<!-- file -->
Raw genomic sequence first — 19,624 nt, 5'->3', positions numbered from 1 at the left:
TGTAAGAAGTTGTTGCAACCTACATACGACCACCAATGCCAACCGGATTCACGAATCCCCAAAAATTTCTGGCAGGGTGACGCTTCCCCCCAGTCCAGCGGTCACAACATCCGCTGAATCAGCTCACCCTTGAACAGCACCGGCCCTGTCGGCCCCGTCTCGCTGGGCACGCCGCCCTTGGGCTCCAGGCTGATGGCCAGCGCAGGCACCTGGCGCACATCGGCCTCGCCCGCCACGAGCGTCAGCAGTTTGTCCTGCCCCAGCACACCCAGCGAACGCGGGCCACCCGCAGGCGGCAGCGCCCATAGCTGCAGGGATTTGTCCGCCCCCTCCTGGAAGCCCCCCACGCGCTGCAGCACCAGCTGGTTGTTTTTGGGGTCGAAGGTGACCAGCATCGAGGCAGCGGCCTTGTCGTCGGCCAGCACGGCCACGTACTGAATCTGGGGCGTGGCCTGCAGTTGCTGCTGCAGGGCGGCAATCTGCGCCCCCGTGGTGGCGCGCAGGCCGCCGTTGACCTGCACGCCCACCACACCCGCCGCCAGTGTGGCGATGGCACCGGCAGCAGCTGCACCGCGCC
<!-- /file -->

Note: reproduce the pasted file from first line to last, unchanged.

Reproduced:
Raw genomic sequence first — 19,624 nt, 5'->3', positions numbered from 1 at the left:
TGTAAGAAGTTGTTGCAACCTACATACGACCACCAATGCCAACCGGATTCACGAATCCCCAAAAATTTCTGGCAGGGTGACGCTTCCCCCCAGTCCAGCGGTCACAACATCCGCTGAATCAGCTCACCCTTGAACAGCACCGGCCCTGTCGGCCCCGTCTCGCTGGGCACGCCGCCCTTGGGCTCCAGGCTGATGGCCAGCGCAGGCACCTGGCGCACATCGGCCTCGCCCGCCACGAGCGTCAGCAGTTTGTCCTGCCCCAGCACACCCAGCGAACGCGGGCCACCCGCAGGCGGCAGCGCCCATAGCTGCAGGGATTTGTCCGCCCCCTCCTGGAAGCCCCCCACGCGCTGCAGCACCAGCTGGTTGTTTTTGGGGTCGAAGGTGACCAGCATCGAGGCAGCGGCCTTGTCGTCGGCCAGCACGGCCACGTACTGAATCTGGGGCGTGGCCTGCAGTTGCTGCTGCAGGGCGGCAATCTGCGCCCCCGTGGTGGCGCGCAGGCCGCCGTTGACCTGCACGCCCACCACACCCGCCGCCAGTGTGGCGATGGCACCGGCAGCAGCTGCACCGCGCC